Monday, November 13, 2006

Mitt Romney Building Arizona 'Network' for Possible Presidential Bid

From The Business Journal:

Massachusetts Gov. Mitt Romney met with Valley business and Republican leaders Monday, part of an effort to build a "network of people" in states with primary elections early in 2008.

Romney, who declined to run for gubernatorial re-election, is seen as a potential GOP presidential candidate and a more hard-line conservative than likely frontrunners Sen. John McCain, R-Ariz., and former New York City Mayor Rudy Guliani.

"I'm keeping the option open," Romney said Monday to a small group of reporters inside Vestar offices at the Camelback Esplanade.

Romney has visited the Grand Canyon State four times in the last 18 months and said he will make an announcement on whether he'll run for the GOP nomination after the holidays.

During the 30-minute interview, the Massachusetts governor talked about his views on Iraq, the federal debt, immigration and other domestic and national issues, while pointing some policy differences between him and McCain.

Romney supported the Bush tax cut, while McCain did not. He also isn't in favor of the McCain-Feingold finance reform bill, saying now "there's more money in politics, not less."

Romney also said he doesn't support same-sex marriages or civil unions and would only extend rights or benefits pertaining to hospital visitations.

He said last week's elections sent a message to the Republican Party that it strayed from its hallmarks of fiscal conservatism, strong national defense and small government, and maintained that "Republicans shouldn't go liberal."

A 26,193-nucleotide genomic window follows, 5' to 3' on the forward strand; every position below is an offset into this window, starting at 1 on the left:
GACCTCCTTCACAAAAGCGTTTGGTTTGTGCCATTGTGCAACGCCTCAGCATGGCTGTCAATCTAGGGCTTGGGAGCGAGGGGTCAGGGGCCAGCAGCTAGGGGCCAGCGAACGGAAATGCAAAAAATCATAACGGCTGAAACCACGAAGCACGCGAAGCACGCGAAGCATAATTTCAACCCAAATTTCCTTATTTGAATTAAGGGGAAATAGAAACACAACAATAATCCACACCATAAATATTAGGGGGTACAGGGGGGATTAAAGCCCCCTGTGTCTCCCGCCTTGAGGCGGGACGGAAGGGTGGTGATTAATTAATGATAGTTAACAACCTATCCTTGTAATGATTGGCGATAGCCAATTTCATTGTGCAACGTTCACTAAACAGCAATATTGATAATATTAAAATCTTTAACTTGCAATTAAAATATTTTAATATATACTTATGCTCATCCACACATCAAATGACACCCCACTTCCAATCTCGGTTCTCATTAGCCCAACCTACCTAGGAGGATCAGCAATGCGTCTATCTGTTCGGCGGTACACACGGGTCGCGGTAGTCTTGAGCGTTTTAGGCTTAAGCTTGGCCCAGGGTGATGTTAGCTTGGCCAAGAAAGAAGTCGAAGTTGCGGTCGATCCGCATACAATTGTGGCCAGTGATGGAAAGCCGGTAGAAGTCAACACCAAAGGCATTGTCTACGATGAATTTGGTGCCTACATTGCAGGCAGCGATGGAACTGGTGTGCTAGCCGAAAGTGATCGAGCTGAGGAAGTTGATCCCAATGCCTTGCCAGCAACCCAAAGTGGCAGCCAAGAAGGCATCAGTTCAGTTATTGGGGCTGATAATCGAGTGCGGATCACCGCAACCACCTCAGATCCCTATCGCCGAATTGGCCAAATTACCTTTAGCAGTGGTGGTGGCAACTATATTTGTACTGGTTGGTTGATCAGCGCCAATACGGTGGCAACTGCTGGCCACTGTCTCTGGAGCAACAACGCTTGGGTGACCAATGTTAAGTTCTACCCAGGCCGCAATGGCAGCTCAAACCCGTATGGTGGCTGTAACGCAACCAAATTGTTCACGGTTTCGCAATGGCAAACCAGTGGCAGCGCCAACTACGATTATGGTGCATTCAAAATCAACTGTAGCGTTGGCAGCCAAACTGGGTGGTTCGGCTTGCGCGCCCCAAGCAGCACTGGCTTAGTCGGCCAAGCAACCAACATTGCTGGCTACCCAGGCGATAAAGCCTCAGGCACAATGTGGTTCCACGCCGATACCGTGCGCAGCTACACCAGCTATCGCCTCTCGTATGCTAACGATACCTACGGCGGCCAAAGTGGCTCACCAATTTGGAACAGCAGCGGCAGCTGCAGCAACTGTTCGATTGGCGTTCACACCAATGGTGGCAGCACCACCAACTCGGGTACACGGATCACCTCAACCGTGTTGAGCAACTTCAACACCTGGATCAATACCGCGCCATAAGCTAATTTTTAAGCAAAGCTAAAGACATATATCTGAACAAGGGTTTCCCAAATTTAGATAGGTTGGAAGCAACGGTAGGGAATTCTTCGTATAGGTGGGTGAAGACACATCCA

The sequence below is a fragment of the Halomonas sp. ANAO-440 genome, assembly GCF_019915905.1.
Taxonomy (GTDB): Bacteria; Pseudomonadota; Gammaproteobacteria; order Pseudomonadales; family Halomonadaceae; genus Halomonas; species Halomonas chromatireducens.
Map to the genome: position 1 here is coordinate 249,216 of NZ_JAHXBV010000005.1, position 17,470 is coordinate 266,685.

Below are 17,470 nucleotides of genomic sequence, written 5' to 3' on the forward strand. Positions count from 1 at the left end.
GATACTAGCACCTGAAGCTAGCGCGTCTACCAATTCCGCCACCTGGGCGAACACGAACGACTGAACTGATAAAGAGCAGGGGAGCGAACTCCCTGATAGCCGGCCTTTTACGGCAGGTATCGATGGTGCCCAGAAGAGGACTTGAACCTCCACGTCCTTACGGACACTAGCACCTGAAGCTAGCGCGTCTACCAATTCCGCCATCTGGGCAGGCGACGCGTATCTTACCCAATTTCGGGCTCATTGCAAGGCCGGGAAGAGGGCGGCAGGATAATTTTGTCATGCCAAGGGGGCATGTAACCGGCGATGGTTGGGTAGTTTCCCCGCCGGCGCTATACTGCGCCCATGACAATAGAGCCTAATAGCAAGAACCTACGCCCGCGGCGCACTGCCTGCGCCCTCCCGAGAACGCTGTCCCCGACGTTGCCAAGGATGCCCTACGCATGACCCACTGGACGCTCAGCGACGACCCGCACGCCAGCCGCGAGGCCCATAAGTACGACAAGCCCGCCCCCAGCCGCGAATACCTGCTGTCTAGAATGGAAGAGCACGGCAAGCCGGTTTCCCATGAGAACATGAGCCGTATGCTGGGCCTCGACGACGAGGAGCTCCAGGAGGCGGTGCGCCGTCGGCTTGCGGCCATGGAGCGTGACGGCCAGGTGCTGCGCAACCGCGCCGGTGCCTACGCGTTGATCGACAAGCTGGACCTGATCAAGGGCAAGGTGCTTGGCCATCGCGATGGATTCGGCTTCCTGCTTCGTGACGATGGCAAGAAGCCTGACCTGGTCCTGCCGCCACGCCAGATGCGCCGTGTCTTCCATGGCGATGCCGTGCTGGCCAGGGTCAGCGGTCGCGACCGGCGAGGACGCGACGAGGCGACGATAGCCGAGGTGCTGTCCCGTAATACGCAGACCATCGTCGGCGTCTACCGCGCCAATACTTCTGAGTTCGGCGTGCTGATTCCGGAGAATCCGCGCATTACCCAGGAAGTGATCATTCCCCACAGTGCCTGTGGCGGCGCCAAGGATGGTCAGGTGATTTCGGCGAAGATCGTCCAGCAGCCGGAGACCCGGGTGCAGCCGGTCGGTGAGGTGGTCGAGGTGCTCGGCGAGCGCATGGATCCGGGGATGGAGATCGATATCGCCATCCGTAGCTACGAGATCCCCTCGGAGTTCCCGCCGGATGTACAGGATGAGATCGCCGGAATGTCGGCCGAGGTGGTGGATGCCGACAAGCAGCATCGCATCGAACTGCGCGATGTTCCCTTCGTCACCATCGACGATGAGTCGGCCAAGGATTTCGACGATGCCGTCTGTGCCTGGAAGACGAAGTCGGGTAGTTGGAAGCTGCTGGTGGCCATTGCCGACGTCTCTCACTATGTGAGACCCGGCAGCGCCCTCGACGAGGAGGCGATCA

Romney applauded President Bush's motion to assemble a team to analyze, debate and recommend changes to the Iraq war policy, but fell short of saying that should have happened years ago.

"I'm glad it's happening now," Romney, 59, said. "We need definitive measurements to see if we're making progress."

Romney said he was against a military draft, but admitted, "our military is stretched thin," specifically pointing out the National Guard.

He said the federal government should issue a biometric employment card to every noncitizen in the country, deport criminals who are illegal residents, and give welfare and Medicaid timetables for noncitizens to get off those programs or face deportation. And for those law-abiding, tax-paying illegal immigrants who have been here for years, he wants to see them go to the back of the line to apply for legal status.

"We have to secure our borders and have a policy we can control," he said.

He said the four biggest challenges facing the country are jihadists, Asia's emergence as a competitor, reliance on oil and the federal debt.

"The financial crisis is not far from our doorstep," he said.

Romney, an outspoken member of the Church of Jesus Christ of Latter-day Saints, serves as the chairman of the Republican Governors Association and is honorary chairman of the Commonwealth Political Action Committee. Before becoming governor of Massachusetts, Romney rose to prominence in an unsuccessful 1994 campaign against Sen. Ted Kennedy, D-Mass. and as chief executive and organizer of the 2002 Winter Olympics in Salt Lake City.

Romney's term as governor ends Jan. 4.

Impressive! Is January 5th the day that Mitt Romney announces that he is running for president?

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At Tuesday, 14 November, 2006, Anonymous Anonymous said...

Over the last Months, I've come to be aquainted with the name of Mitt Romney and to my knowledge, I'm impressed so far from what I have seen, read, and heard about this guy. As I am a husband, father, student trying to accomplish everything; I'm impressed what he has been able to accomplish as well as be the validitorian of his first university graduating class as well as attended Harvard. I think this just might be our next president in 2008. However, only time will tell and things will pan out.


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